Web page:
• Danda says:

      You didn’t enjoy the humour, and other people did. That’s OK. YMMV.

      But you are not reviewing Typing of the Dead Overkill… You are reviewing House of the Dead: Overkill, and you don’t say anything about how this is a very decent adaptation in which you have to type very silly things which players like me find amusing. They were never going to give us a new TOTD based on any of the old titles, so this is the best game of its type (no pun intended) that we could get.

      • Josh W says:

        I imagine that fan versions could be made, make a genre of surreal typing games!

    • Niko says:

      Is it really satire if you are making fun of say, profanity and violence just by adding ridiculous amounts of profanity and violence? I think Jonathan Swift would not agree.

  18. bJazz says:

    But what about the strapped on pc-s (or dreamcasts) with KEYBOARDS!?

  19. Jupiah says:

    So basically one of your biggest complaints was that the “killing zombies by typing bizarre words” gag is old and not really improved from the first Typing of the Dead game? I guess since I never played the original I should enjoy this one more than the author of this review did then. Hopefully, since I already bought it but have been too busy to play it yet.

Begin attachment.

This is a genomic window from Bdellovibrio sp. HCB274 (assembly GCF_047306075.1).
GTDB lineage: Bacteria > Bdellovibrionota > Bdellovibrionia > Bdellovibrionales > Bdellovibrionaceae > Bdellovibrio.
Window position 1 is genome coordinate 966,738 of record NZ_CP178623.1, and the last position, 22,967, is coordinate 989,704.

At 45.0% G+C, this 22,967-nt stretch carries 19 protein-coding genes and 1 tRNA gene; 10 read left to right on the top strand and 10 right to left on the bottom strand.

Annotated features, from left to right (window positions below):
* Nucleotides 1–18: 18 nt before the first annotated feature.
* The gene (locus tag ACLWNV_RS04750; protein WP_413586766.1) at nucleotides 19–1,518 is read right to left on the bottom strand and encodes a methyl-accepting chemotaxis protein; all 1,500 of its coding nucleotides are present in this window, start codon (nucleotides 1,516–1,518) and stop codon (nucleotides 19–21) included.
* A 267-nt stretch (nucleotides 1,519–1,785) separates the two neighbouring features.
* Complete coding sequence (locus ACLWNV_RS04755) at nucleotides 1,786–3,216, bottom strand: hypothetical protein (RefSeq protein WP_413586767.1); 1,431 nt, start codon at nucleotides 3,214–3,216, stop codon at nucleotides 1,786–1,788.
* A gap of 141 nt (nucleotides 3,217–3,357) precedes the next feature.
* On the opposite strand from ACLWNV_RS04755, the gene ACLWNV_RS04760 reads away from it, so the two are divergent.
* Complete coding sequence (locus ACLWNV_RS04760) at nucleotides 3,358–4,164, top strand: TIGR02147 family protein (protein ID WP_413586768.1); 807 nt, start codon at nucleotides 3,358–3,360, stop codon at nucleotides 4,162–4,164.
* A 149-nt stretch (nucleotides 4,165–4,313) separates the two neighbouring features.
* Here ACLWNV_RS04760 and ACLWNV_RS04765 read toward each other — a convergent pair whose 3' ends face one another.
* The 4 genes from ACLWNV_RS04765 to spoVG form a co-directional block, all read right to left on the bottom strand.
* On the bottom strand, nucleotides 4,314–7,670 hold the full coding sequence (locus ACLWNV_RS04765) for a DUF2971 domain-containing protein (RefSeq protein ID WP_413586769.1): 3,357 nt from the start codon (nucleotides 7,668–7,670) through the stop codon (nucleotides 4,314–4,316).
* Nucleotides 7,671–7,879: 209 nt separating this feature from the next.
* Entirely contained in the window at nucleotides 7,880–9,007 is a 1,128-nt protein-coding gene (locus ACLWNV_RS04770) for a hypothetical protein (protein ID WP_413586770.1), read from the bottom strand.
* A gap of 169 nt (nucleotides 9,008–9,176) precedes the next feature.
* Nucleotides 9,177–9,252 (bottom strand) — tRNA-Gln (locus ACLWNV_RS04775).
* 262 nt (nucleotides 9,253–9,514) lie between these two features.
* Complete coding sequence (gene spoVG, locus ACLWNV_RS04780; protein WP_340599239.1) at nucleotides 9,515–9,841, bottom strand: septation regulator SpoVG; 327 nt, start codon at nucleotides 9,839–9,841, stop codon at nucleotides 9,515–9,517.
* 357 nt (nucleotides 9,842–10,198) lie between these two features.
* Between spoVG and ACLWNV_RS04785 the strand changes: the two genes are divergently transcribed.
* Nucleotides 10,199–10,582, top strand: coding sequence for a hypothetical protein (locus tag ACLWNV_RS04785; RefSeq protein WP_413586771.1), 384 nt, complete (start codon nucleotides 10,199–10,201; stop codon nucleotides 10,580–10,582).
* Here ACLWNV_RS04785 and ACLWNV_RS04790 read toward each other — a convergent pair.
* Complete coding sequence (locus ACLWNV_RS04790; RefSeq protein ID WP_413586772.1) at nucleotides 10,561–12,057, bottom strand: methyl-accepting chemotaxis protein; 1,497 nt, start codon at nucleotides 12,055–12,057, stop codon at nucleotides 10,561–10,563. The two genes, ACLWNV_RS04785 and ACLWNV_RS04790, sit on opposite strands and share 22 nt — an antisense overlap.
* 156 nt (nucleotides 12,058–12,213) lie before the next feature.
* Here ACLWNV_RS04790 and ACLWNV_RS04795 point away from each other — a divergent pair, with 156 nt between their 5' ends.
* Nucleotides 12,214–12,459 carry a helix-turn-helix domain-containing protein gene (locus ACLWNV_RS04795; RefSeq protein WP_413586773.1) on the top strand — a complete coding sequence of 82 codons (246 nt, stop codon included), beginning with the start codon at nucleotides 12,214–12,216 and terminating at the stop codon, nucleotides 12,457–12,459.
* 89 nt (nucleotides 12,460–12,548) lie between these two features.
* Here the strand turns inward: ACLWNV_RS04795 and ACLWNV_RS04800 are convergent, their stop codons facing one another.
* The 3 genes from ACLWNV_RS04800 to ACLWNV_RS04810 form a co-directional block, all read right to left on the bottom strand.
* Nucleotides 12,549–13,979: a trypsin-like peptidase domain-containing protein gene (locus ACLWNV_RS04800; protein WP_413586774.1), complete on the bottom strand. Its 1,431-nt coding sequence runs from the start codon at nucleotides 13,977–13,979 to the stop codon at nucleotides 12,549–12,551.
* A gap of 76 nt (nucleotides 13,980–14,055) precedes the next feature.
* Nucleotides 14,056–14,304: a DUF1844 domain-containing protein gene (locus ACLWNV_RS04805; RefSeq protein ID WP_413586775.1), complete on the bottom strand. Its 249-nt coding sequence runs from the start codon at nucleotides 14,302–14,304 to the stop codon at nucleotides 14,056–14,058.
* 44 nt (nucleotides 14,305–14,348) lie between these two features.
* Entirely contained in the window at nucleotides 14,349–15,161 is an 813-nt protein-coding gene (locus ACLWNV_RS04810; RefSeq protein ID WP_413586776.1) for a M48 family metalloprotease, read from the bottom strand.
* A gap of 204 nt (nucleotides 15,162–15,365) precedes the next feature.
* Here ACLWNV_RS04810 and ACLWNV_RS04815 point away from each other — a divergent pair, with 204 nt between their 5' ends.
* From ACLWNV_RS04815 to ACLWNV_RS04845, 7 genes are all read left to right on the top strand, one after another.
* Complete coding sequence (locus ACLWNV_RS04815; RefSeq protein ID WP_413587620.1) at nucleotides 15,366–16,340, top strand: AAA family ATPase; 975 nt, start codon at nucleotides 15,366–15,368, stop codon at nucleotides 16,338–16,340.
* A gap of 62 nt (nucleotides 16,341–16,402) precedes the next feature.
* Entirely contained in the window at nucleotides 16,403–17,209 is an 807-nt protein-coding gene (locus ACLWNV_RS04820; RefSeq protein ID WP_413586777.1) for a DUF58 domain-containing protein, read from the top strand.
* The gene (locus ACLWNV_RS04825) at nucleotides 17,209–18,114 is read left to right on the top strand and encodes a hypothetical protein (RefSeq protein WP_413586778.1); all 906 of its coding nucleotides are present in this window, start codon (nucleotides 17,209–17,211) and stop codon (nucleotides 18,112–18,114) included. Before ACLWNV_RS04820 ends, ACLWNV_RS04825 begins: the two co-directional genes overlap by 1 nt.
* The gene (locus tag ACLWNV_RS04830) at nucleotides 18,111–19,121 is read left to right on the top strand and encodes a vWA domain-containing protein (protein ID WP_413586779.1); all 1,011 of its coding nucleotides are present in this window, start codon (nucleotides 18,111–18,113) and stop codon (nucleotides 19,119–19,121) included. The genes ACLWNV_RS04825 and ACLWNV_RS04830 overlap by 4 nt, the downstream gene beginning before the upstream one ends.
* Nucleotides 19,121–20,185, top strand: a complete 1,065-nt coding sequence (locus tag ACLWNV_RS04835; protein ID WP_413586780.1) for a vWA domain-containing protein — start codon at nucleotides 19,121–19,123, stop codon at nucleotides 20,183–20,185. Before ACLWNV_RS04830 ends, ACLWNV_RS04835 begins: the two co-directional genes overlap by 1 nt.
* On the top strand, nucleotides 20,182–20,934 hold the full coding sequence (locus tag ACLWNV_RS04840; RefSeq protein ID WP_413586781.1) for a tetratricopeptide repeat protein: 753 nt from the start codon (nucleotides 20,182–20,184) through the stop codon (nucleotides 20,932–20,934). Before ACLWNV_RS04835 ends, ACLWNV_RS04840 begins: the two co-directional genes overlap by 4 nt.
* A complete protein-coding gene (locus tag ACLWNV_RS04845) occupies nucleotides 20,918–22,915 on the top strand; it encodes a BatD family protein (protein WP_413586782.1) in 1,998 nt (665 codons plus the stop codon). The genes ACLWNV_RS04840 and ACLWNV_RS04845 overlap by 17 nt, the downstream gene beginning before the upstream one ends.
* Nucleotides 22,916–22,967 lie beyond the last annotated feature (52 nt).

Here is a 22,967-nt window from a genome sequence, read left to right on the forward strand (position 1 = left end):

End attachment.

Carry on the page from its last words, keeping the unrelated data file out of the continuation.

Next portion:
20. Snargelfargen says:

    Sounds like they should have played it straight for the jokes to work better. Still might get it for a sale, since I had a fair bit of fun with the first. Is there any way to do co-op or compete with a friend for typing?

    • malkav11 says:

      Not right now but they’re saying a coop mode will be patched in.

  21. Greggh says:

    I always told people that “UINCONRS” would save us against the zombo-calypso.

    DAMN, I’m bat at tipyng!

  22. WrenBoy says:

    Not helping matters is the far too blatant self-awareness here.

    And in the game?

  23. Heliocentric says:

    Resident evil’s recent games (4 and 5 weren’t so bad) throw up a similar wall for me. But i briefly scanned the screeenshots of them when they were on sale recently to find “titty zombies”. Essentially, a warped and mutilated corpse with cleavage worthy of a deep silver collectors edition.

    No matter what worth the game has, it has a wart on it, one I could do without.